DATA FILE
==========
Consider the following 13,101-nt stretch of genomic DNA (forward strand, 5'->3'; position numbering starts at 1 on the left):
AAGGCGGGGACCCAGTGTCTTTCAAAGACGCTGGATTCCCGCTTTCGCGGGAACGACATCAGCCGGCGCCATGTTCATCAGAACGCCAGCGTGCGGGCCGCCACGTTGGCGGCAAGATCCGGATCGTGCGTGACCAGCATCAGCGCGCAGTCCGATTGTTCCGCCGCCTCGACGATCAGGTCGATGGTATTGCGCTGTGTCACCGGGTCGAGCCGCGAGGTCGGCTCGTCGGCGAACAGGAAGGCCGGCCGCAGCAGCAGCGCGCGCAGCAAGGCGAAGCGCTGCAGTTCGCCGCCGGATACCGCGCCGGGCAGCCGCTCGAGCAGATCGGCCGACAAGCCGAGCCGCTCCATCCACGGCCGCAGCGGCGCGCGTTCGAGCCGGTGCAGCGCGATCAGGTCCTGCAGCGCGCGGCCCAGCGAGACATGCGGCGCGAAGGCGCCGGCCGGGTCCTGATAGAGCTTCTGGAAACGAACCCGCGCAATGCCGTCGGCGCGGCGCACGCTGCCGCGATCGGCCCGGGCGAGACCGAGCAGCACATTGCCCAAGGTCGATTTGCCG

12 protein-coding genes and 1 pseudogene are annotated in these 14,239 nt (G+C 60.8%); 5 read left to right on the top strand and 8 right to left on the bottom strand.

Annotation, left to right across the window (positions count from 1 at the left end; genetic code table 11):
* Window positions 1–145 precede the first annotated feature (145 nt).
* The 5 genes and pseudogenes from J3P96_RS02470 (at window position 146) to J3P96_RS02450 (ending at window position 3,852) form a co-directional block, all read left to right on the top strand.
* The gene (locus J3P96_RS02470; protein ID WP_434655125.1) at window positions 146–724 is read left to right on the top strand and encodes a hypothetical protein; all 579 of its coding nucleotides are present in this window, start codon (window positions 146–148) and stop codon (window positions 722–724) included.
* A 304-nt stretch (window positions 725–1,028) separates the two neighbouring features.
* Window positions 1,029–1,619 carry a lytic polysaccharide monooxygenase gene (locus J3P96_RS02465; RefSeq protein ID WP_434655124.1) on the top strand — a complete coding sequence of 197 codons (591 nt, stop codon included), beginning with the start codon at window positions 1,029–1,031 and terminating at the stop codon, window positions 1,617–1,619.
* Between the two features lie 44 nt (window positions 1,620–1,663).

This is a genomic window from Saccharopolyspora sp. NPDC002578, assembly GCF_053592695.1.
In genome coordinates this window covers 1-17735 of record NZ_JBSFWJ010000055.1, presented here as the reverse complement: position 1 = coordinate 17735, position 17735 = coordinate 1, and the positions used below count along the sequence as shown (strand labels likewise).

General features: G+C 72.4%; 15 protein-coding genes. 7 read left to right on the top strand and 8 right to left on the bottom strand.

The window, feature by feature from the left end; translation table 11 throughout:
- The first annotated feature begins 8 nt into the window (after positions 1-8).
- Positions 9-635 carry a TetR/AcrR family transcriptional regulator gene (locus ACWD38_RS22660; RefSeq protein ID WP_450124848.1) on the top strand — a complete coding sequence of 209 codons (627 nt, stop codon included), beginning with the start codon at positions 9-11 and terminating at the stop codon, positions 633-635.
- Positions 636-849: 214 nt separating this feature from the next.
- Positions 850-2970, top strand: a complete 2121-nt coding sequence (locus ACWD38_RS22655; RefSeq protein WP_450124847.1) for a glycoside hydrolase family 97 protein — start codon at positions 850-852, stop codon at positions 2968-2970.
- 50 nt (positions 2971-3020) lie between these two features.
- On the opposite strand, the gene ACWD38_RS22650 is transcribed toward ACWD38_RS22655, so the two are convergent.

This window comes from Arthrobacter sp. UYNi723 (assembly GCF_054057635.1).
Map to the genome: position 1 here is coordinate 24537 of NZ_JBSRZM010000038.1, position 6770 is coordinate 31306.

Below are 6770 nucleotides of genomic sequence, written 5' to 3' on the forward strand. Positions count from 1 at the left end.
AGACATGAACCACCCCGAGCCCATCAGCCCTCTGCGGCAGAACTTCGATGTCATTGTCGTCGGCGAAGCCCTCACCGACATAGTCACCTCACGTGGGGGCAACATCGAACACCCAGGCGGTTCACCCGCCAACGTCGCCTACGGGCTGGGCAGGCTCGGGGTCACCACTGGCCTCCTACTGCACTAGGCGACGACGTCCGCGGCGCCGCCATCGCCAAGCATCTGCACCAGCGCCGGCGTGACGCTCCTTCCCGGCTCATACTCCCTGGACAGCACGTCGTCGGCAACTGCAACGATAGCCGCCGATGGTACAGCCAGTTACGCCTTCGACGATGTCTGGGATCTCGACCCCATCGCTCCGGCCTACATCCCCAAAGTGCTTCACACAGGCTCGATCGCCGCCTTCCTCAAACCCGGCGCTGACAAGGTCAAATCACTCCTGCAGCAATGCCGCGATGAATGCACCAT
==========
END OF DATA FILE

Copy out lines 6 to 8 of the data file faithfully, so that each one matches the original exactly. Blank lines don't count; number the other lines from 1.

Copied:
* The 5 genes and pseudogenes from J3P96_RS02470 (at window position 146) to J3P96_RS02450 (ending at window position 3,852) form a co-directional block, all read left to right on the top strand.
* The gene (locus J3P96_RS02470; protein ID WP_434655125.1) at window positions 146–724 is read left to right on the top strand and encodes a hypothetical protein; all 579 of its coding nucleotides are present in this window, start codon (window positions 146–148) and stop codon (window positions 722–724) included.
* A 304-nt stretch (window positions 725–1,028) separates the two neighbouring features.